Review: MHVAST TG20 (1250lm, XP-L, 18650)



Aug 13, 2015
Brisbane, Australia
MHVAST is a another new Chinese flashlight brand. The TG20 is their first offering in the popular 18650 tactical tube light class. With an increasing amount of choice in this category, lets see how the TG20 compares.



The MHVAST TG20 was send to me for an honest review by Banggood. I receive no commission from links are sales. Product Link. $34.99 with code "3034f8".


The MHVAST TG20 arrived a padded branded cardboard box. As well the flashlight, a micro USB charging cable, clip, lanyard, spare tail button cover, spare O-rings, and instructions were included.



The MHVAST TG20 is an 18650 tube light, with a head diameter similar to the body at 25.4mm. The light is relatively long for an 18650 tube light at 141mm. The battery tube unscrews at both ends, though for normal use only the tailcap would need to be unscrewed for changing the battery. The battery tube has springs at both ends, which allows for flat top, raised top, and button top batteries. I had no issue with fitting unprotected batteries such as the Panasonic NCR18650GA and obese protected batteries such as the Klarus 3600mAh. 2x non rechargeable CR123 batteries will also fit on this light, though were not tested.

The light has a side switch for changing modes, and a momentary/forward clicky tail switch. More on user interface in the next section. The construction is very solid for a budget(ish) light, and the knurling is nice and grippy. There is a smooth bezel, which I prefer over the rather pointless crenelated bezels found on many tactical lights.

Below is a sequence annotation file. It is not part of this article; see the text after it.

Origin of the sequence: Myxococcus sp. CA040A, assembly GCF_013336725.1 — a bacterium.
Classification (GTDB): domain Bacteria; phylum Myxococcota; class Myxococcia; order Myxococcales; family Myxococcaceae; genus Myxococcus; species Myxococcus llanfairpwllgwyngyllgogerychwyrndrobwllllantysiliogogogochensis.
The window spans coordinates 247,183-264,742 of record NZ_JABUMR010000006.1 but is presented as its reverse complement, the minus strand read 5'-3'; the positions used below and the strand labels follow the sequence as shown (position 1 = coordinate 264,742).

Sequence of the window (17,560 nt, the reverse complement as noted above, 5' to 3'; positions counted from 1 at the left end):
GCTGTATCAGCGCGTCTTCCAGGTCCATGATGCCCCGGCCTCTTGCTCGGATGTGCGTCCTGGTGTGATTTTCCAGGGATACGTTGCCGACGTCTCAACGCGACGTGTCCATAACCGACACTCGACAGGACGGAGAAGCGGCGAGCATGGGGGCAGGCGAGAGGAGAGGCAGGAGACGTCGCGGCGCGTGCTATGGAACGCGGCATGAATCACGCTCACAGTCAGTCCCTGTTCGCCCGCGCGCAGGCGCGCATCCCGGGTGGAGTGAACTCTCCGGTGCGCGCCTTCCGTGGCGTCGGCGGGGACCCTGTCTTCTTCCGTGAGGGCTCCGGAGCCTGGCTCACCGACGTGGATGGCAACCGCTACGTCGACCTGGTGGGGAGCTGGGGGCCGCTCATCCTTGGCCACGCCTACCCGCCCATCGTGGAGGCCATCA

The TG20 has internal USB charging for 18650 batteries. The head section can be partially unscrewed to expose the micro USB port. Unfortunately the first few attempts to unscrew the head were unsuccessful, it was extremely stiff, and I kept accidentally unscrewing the head section from the battery tube. Once I eventually managed to access the charging port, it was tested that charging terminated at 4.22V, which is marginally too high in my opinion. A minute of runtime post-charge will reduce the voltage to a more comfortable 4.2V.





User Interface

The TG20 has two switches - a side switch to change modes, and a momentary/forward clicky tail switch for on/off/momentary. This is a similar format to the Thorfire TK15S, Thrunite TC12v2, and Atactical A1S.

The tail switch can be used for on/off with full click, or with a half press for momentary light, which is great for light drawing. There is quite a lot of travel on the momentary switch before it engages which I really like. The momentary switch works for the previously memorised mode (low/mid/high). Unfortunately, there is no momentary for strobe.

A click of the side switch will change modes in order high>mid>low>off>…, starting on the last memorised mode.
From on, a double click will enter strobe mode. This is a single frequency strobe (10Hz with 50% on/off time), beloved by light painters. Further double click will enter SOS, and flashing beacon modes. A single click will return to to the previously memorised mode.

A long click will enter Eco mode, which is a bit brighter than “moonlight”. I prefer direct access to moonlight modes, as it allows for better dark adjustment for eyesight. A single click will exit Eco mode and go back to the previously memorised mode.